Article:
Paleontologist Activities To Teach Kids About Fossils at Home!

Is there any kid who doesn’t love dinosaurs? It’s hard for them not to given the rise of major films like Jurassic Park and dissemination of information that’s come along with the internet.

Kids get really excited about dinosaurs for many reasons. First of all, they were around millions of years in the past. Second, they were in a bunch of different sizes, and finally, some of them have downright awesome names.

prehistoric fossils

The T-rex, or Tyrannosaurus Rx, is probably the most popular, although the Stegosaurs and Brontosaurus are also pretty well-known too. In truth, there were hundreds more than these, and scientists keep discovering evidence of even more. If you want to do a dinosaur activity with your kid, then including fossil study could be a part of that.

What is a Paleontologist?

Fossils are how scientists learn most things about dinosaurs. First, they find fossils, and then they study them. We call these scientists Paleontologists. Dinosaur fossils started finding dinosaur fossils back in the 1700s.

These fossils are in the forms of egg, bone, and footprint impressions made in rock. Fossils are physical remains or records of living things from the past. Fossil prints get preserved anytime the soft mud they were originally made in turns into stone.

Fun Fossil Activities at Home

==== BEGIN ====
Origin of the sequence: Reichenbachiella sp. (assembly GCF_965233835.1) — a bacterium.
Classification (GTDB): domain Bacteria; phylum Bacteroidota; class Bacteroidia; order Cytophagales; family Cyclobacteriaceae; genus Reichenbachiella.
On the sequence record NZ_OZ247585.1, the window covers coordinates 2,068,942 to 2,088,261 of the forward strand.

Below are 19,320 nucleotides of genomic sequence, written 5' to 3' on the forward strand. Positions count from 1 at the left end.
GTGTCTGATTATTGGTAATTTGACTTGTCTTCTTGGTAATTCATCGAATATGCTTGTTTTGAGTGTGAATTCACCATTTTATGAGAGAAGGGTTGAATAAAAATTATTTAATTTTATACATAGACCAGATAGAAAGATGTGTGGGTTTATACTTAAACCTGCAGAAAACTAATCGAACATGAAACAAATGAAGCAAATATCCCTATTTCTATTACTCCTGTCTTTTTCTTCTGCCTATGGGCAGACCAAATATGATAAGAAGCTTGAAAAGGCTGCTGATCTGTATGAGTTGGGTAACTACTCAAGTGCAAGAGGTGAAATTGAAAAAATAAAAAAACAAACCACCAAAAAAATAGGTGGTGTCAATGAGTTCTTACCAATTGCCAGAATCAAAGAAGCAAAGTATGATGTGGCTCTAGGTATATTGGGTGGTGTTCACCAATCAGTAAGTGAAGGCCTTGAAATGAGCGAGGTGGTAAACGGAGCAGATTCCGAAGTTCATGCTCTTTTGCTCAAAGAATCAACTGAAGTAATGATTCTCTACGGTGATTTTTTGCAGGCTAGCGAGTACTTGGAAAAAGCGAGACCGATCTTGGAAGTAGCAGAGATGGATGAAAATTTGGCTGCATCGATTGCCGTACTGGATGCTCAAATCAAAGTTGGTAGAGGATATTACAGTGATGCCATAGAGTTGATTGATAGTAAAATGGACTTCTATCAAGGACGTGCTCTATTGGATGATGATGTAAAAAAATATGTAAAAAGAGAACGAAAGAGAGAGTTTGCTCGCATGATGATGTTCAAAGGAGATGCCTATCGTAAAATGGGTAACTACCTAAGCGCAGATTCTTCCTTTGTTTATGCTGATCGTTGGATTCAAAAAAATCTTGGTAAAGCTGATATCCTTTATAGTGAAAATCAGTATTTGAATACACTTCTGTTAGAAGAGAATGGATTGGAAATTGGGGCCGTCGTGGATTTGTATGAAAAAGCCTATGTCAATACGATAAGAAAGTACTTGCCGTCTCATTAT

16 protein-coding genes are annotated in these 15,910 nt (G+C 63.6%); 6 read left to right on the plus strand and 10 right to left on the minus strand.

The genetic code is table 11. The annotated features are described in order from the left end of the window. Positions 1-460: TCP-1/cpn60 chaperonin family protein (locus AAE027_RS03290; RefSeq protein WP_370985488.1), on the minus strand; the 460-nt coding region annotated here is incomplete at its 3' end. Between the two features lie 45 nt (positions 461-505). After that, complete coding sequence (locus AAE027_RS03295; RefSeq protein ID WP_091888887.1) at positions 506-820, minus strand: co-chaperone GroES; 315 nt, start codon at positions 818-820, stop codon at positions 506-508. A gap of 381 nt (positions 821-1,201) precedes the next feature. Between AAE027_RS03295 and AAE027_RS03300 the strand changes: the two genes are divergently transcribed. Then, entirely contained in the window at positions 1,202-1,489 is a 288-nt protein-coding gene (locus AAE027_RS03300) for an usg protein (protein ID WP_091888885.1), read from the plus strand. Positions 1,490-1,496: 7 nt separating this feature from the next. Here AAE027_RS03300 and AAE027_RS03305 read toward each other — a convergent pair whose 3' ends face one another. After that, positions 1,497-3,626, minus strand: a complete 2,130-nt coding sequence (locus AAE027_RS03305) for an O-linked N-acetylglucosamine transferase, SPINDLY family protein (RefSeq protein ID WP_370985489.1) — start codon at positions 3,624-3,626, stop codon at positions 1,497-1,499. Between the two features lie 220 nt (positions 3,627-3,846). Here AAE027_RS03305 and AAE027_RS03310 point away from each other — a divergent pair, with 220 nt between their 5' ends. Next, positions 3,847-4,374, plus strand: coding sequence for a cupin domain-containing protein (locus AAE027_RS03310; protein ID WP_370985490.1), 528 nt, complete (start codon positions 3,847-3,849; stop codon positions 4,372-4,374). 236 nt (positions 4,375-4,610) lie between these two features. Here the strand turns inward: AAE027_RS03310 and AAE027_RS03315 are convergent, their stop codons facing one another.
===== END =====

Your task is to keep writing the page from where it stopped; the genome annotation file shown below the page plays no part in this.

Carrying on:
One kid dinosaur activity you can do involves making a fossil of your own and classifying it. Do this by making a mold using plaster of Paris, along with an assortment of shells, sticks, and leaves. Mix water and plaster of Paris in disposable dishpans or buckets. If you don’t want the mess, Fossilicious specializes in educational fossil sets you can use for the classification part.

If you want to help your kid make your very own fossil, then you need the following items:

  • 4 cups plaster of Paris
  • 5 cups of water
  • Petroleum jelly
  • An assortment of sticks, leaves, and shells

Mix 1.25 cups of water and 2 cups of plaster of Paris in your chosen container. Spread out the plaster across the bottom of your pan until it’s around an inch in thickness. Wait for around 2 minutes so the plaster has enough time to set.

Coat your sticks, leaves, or shells, with the petroleum jelly, and then press them into the plaster of Paris just enough so they dent the surface. Let them sit a few moments before removing them. Then, let it set until it’s totally hard. This is now your mold.

Coat every mold or indent with petroleum jelly. Now, you can mix up your next batch of plaster for pouring into your molds. Let this plaster harden, and then separate your ‘fossil’ gently from its mold. If you can’t get them to separate with ease, then hold your pan upright before tapping it gently using a small hammer.

Kids should find dinosaur activities like this quite fascinating. If you’d like, do foot or hand prints following the very same procedure. Just make sure that your kid’s foot or hand is coated thick with the petroleum jelly. Now your kid can know what it’s like to be a paleontologist!